University of Southern Indiana

Current Issue

Fall 2020


Victor “Marka27” Quiñonez is an international street artist who works at the intersection of graffiti, vinyl toys, contemporary art, fashion, and design, blending elements of street and pop culture with Mexican and indigenous aesthetics—a signature look the artist has coined “Neo Indigenous.” Quiñonez currently lives in Brooklyn, New York, where he and his wife and creative partner, Liza, run their award-winning creative agency, Street Theory.


Marissa Ahmadkhani holds an MA in English from Cal Poly San Luis Obispo and is currently pursuing an MFA at the University of California Irvine. Her work has been published or is forthcoming in the minnesota review, Radar Poetry, The West Review, and, where she received the Academy of American Poets Prize in 2015 and 2017.

Dana Alsamsam is a first generation Syrian-American from Chicago and is currently based in Boston where she works in arts development. A Lambda Literary fellow, she received her MFA in Poetry from Emerson College where she was the editor-in-chief of Redivider and senior editorial assistant at Ploughshares. She is the author of a chapbook, (in)habit (tenderness lit, 2018), and her poems are published or forthcoming in The Massachusetts Review, North American Review, The Shallow Ends, The Offing, Tinderbox, Salamander, BOOTH, The Common, and others.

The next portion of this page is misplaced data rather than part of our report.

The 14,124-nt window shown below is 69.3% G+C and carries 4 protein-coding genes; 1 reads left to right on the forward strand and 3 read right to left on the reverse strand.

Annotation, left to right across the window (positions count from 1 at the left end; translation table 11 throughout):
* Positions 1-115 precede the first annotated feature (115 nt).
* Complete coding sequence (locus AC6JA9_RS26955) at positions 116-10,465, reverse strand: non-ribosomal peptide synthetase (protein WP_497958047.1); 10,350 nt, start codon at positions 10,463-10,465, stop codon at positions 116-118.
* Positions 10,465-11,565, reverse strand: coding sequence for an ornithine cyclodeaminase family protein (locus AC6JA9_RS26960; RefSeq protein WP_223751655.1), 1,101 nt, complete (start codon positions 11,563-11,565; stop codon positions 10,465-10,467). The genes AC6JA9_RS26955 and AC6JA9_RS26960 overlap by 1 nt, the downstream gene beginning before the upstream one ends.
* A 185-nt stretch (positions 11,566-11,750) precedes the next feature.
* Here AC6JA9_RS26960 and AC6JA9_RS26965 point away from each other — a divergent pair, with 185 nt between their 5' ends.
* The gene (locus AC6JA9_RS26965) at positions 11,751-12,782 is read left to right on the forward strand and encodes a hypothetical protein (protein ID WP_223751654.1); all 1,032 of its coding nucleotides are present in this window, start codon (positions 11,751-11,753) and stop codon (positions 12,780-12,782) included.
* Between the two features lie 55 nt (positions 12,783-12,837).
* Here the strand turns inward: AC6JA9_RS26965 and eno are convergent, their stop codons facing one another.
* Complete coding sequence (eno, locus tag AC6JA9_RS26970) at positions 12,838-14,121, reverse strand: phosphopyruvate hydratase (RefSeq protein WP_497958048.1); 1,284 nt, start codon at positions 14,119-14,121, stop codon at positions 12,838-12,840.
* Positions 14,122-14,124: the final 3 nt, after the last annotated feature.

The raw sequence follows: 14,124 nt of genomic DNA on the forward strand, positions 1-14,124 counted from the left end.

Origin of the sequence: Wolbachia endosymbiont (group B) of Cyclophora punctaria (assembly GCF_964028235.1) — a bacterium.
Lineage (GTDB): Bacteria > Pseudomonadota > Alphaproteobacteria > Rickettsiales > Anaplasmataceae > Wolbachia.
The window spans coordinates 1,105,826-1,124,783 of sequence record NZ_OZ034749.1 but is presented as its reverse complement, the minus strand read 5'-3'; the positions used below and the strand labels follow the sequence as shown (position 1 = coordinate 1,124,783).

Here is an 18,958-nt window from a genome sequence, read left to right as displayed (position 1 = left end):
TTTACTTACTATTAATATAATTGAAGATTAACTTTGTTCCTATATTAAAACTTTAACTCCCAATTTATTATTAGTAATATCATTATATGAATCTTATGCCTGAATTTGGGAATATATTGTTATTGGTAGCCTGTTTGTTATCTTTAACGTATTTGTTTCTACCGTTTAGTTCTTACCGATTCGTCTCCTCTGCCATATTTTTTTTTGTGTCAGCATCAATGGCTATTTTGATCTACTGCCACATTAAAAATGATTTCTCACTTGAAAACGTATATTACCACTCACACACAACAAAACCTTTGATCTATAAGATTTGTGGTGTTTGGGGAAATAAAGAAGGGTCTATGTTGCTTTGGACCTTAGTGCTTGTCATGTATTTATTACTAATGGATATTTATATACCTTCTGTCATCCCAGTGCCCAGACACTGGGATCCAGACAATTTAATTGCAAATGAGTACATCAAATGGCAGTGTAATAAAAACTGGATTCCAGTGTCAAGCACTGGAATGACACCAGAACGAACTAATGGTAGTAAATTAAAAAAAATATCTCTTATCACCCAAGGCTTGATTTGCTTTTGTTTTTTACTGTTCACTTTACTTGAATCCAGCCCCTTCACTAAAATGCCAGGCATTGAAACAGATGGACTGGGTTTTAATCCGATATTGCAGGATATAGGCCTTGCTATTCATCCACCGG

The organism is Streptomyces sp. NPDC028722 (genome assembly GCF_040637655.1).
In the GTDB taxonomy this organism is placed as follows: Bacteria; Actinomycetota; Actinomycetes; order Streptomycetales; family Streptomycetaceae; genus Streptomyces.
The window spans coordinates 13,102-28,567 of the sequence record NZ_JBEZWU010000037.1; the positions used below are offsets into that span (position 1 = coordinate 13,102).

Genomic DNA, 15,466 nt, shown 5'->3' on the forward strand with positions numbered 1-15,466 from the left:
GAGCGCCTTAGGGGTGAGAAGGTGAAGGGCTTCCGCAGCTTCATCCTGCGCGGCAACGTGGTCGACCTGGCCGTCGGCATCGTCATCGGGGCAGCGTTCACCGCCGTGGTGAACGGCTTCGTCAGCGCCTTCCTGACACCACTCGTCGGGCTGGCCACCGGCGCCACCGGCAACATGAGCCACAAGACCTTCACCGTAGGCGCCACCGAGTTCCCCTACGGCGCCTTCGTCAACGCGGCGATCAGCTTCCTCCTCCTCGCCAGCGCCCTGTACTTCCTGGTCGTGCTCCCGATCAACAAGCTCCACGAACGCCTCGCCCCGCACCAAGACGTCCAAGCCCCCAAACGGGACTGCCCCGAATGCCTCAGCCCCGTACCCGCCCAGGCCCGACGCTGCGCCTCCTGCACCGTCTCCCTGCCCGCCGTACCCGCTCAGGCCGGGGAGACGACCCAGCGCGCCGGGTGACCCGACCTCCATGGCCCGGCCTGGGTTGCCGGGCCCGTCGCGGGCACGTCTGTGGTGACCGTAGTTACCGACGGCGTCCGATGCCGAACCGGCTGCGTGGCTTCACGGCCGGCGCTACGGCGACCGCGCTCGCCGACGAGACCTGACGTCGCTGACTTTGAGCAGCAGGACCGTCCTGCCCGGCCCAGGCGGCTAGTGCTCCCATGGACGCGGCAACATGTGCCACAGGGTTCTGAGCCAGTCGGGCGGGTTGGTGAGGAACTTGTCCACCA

Cameron Barnett is the author of The Drowning Boy’s Guide to Water, winner of the 2017 Rising Writer Contest from Autumn House Press, and a finalist for Outstanding Literary Work in Poetry for the 49th NAACP Image Awards. He earned his MFA in poetry at the University of Pittsburgh. His honors include the 2019 Carol R. Brown Creative Achievement Award for Emerging Artists. Cameron lives in Pittsburgh, Pennsylvania, where he works as a middle school language arts teacher and is a poetry editor for Pittsburgh Poetry Journal.

Emily Blair lives in Brooklyn, New York. Her poetry has appeared in Gulf Coast, The Journal, Copper Nickel, The Gettysburg Review, and the Brooklyn Poets Anthology, among other places. She has received New York Foundation of Arts Fellowships in both fiction and poetry.

Despy Boutris’s writing has been published or is forthcoming in Copper Nickel, Colorado Review, The Adroit Journal, Prairie Schooner, Palette Poetry, Third Coast, Raleigh Review, and more. Currently, she teaches at the University of Houston and serves as assistant poetry editor for Gulf Coast.

Su Cho received her MA in English literature and MFA in poetry from Indiana University. She currently serves as editor-in-chief of Cream City Review. Her poems are forthcoming and/or found in POETRY, New England Review, Gulf Coast, Colorado Review, Cincinnati Review, Pleiades, The Journal, Crab Orchard Review, BOAAT, Thrush Poetry Review, PANK, Sugared Water, and elsewhere. Cho is pursuing a PhD at the University of Wisconsin-Milwaukee, where she is an Advanced Opportunity Fellow.

Javan DeHaven is a writer from Mount Vernon, Maine. He previously served as poetry editor and creative nonfiction editor for Sycamore Review. His most recent work appears in Kenyon Review Online.